On Heroes may thus demonstrate the Hellenic piety of the emperor Alexander Severus and his highly influential mother, Julia Mamaea. In order to understand the particular valence Protesilaos may have had in this political situation, it is instructive to recall Herodotus's use of Protesilaos as the protector of Greece against the Persians. On Heroes may then have been written around the time of Alexander Severus's Persian campaign in order to promote Greek and hence Roman identity and piety, by recalling not only the memory of the preeminent heroes of the Trojan War but most notably that of Protesilaos.
In the fifth century B. Achilles' destruction of the Amazons, like their defeat by Theseus, would then communicate the certainty of Roman success against the Sassanids, so long as the heroes receive due honor. Given this interpretation, On Heroes exhibits a strong anti-Persian perspective, which coheres well with Alexander Severus's campaign against the Sassanids. The difficulty is that we know nothing about imperial patronage for Philostratus in the period after the death of Julia Domna and during the reign of Alexander Severus. Nevertheless, the heroes' reaction to foreign threats in this dialogue means that questions of cultural identity in historical and political context must be set alongside discussion of religious and literary dimensions.
To the modern reader On Heroes may appear relies upon a detailed body of assumed knowledge and experience. In the first place, the reader is expected to be intimately conversant with the poems of Homer and the numerous other traditions about the Homeric heroes. The references to Homer's poems are seldom made through direct quotation, but rather by allusion to an episode, use of a key phrase, or inclusion of a recognizable epithet.
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Homer is referred to here not only as one who recounts stories of the Hellenic and Trojan heroes at Troy, but also as a source of practical information, such as the best way to plant trees Her. On Heroes thus demonstrates a number of the uses to which the epic traditions were put. The dialogue assumes, in addition to such familiarity with the Iliad and Odyssey , that the audience has further knowledge about the heroic age.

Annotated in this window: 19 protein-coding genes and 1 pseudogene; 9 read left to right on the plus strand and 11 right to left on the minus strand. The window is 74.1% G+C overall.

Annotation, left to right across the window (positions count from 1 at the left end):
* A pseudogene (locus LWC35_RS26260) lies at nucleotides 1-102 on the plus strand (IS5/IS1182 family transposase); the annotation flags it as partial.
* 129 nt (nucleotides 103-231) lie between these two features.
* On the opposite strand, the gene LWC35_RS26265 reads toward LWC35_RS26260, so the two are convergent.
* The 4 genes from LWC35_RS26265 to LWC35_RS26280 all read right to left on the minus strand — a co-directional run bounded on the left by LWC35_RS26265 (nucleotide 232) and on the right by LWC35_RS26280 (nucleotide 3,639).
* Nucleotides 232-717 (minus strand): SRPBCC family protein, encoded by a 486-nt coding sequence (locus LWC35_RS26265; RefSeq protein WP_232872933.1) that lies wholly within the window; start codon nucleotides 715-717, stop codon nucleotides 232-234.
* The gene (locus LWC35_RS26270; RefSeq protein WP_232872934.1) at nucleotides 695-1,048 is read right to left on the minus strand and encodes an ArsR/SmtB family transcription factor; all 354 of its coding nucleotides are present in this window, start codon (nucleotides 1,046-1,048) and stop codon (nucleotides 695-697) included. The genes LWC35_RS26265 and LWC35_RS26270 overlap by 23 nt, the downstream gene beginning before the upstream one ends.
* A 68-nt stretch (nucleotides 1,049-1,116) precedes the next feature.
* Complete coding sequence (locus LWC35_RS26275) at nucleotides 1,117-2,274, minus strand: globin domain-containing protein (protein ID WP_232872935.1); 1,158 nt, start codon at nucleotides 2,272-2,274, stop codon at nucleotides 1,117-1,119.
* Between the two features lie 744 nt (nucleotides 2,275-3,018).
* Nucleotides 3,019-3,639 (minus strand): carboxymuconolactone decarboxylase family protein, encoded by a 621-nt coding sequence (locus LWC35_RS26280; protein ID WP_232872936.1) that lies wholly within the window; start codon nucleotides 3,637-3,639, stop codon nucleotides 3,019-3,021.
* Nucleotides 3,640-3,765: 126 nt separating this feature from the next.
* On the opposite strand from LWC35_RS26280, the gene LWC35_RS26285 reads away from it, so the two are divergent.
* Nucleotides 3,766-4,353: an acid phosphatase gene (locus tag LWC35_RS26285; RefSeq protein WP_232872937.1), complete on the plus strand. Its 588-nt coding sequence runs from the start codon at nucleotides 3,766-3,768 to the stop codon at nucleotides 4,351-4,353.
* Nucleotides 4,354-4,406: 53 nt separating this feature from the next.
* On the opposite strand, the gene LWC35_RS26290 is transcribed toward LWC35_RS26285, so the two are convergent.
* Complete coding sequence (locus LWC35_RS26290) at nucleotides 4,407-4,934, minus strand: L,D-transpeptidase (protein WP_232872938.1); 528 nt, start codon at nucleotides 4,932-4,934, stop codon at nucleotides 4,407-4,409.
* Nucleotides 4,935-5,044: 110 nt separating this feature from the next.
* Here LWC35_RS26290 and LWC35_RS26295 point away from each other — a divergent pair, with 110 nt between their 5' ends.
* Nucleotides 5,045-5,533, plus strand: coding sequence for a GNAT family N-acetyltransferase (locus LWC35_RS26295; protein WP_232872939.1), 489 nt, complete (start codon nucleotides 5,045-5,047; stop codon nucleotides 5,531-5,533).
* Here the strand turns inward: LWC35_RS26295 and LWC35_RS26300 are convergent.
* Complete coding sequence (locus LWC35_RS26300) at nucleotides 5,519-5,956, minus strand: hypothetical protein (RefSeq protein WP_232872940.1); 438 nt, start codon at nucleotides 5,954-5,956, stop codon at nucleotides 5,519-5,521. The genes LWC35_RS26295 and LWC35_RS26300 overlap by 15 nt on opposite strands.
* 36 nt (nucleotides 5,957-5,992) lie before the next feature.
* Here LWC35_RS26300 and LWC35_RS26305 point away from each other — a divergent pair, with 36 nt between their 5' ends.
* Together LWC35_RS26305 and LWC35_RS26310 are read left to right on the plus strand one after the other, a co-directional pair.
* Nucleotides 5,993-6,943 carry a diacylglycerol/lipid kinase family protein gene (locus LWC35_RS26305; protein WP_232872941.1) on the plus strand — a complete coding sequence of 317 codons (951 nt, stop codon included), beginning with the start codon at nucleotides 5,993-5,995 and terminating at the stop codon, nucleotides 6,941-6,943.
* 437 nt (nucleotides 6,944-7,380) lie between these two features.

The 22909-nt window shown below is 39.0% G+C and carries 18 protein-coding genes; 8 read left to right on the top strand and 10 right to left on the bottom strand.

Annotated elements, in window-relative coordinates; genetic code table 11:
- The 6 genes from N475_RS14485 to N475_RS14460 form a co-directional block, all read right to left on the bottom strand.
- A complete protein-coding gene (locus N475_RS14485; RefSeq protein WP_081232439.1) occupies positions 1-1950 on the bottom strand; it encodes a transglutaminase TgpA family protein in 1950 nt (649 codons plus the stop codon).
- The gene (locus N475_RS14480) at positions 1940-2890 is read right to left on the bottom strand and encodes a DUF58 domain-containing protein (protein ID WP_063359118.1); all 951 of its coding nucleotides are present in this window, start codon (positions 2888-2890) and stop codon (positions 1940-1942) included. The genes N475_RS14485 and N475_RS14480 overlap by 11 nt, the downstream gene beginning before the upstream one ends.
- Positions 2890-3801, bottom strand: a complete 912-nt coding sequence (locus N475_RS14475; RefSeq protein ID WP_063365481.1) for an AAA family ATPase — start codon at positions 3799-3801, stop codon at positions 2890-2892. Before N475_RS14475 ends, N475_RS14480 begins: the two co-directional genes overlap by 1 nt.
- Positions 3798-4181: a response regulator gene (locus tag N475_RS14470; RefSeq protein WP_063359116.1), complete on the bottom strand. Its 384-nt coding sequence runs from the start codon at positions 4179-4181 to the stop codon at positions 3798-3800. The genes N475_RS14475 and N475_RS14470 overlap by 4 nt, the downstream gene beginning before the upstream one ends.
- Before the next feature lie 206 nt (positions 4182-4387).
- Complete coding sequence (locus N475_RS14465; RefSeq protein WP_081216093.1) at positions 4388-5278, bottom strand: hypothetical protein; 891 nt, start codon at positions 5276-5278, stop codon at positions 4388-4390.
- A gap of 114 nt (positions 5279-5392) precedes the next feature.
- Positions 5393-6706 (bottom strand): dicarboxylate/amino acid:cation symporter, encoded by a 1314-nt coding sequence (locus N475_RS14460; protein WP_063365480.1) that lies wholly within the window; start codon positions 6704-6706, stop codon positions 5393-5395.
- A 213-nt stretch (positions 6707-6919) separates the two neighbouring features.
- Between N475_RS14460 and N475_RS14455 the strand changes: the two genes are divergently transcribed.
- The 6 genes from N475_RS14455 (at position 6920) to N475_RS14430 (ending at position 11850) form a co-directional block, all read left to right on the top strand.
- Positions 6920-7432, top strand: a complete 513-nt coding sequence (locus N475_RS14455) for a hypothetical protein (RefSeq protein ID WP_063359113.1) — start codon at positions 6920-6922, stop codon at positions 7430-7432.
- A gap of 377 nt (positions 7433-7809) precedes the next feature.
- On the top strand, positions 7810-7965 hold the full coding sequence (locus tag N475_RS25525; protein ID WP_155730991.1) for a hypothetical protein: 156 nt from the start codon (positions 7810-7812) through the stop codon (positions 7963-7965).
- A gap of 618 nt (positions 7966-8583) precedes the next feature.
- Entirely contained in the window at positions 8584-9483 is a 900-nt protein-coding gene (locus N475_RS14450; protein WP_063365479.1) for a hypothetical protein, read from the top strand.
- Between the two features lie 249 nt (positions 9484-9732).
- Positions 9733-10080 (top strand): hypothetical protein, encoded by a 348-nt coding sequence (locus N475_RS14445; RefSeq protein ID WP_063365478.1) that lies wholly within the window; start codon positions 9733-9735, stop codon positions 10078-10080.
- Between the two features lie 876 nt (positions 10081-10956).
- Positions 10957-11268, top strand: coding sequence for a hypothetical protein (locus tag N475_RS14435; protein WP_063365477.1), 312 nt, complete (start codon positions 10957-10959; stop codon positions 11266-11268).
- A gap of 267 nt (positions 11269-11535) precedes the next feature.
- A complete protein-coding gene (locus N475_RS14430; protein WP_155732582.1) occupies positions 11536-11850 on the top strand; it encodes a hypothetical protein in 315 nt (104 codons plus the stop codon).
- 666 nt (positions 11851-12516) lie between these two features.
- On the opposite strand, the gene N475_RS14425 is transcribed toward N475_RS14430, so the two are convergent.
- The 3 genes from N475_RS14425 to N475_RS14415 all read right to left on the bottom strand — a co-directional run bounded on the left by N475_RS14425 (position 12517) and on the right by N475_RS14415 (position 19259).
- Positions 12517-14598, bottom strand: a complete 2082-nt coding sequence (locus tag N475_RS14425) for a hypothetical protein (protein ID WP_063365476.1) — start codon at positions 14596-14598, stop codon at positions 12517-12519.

The heroes' ancestry and birth, the exploits of their fathers, their deeds before the Trojan War, as well as stories of their fate at the end of the war, their death and burial or their return to their homeland — all these are drawn into the dialogue, rendering it a rich resource for traditions about the heroes. Many of these traditions are attested elsewhere, in the summaries of the lost poems of the Homeric cycle, such as the Aithiopis or the Cypria , or in allusions in Pindar and Pausanias, chief among the Greek authors, frequently include information about the heroes found in On Heroes.
Moreover, it is not only the heroes of the Trojan War with which the dialogue is concerned but also others, such as Herakles and the Seven Against Thebes, inasmuch as their exploits impinged upon the history of the warriors at Troy. The dialogue displays a special concern with heroes' tombs and sanctuaries; here the reader is expected to be familiar with the burial of the heroes, the rites appropriate in each sanctuary, and the particular interests each hero has. In what way has a hero been offended, either in life or in death, that he or she might seek vengeance upon the living? In this respect, the knowledge that the audience has or acquires from the dialogue has important consequences.